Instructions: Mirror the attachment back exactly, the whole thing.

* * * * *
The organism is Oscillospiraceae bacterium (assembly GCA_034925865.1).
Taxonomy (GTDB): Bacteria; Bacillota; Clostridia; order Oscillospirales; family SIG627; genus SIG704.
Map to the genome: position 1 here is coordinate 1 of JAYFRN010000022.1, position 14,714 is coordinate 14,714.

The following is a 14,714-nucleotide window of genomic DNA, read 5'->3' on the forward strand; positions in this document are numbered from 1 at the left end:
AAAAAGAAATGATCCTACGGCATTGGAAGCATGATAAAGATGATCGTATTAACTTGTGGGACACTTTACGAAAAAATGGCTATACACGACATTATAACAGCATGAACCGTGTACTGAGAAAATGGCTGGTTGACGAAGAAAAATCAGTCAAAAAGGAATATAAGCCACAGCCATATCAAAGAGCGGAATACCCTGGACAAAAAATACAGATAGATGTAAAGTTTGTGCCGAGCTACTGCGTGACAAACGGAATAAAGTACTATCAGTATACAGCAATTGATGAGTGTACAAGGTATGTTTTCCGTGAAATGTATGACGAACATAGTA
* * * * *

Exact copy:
The organism is Oscillospiraceae bacterium (assembly GCA_034925865.1).
Taxonomy (GTDB): Bacteria; Bacillota; Clostridia; order Oscillospirales; family SIG627; genus SIG704.
Map to the genome: position 1 here is coordinate 1 of JAYFRN010000022.1, position 14,714 is coordinate 14,714.

The following is a 14,714-nucleotide window of genomic DNA, read 5'->3' on the forward strand; positions in this document are numbered from 1 at the left end:
AAAAAGAAATGATCCTACGGCATTGGAAGCATGATAAAGATGATCGTATTAACTTGTGGGACACTTTACGAAAAAATGGCTATACACGACATTATAACAGCATGAACCGTGTACTGAGAAAATGGCTGGTTGACGAAGAAAAATCAGTCAAAAAGGAATATAAGCCACAGCCATATCAAAGAGCGGAATACCCTGGACAAAAAATACAGATAGATGTAAAGTTTGTGCCGAGCTACTGCGTGACAAACGGAATAAAGTACTATCAGTATACAGCAATTGATGAGTGTACAAGGTATGTTTTCCGTGAAATGTATGACGAACATAGTA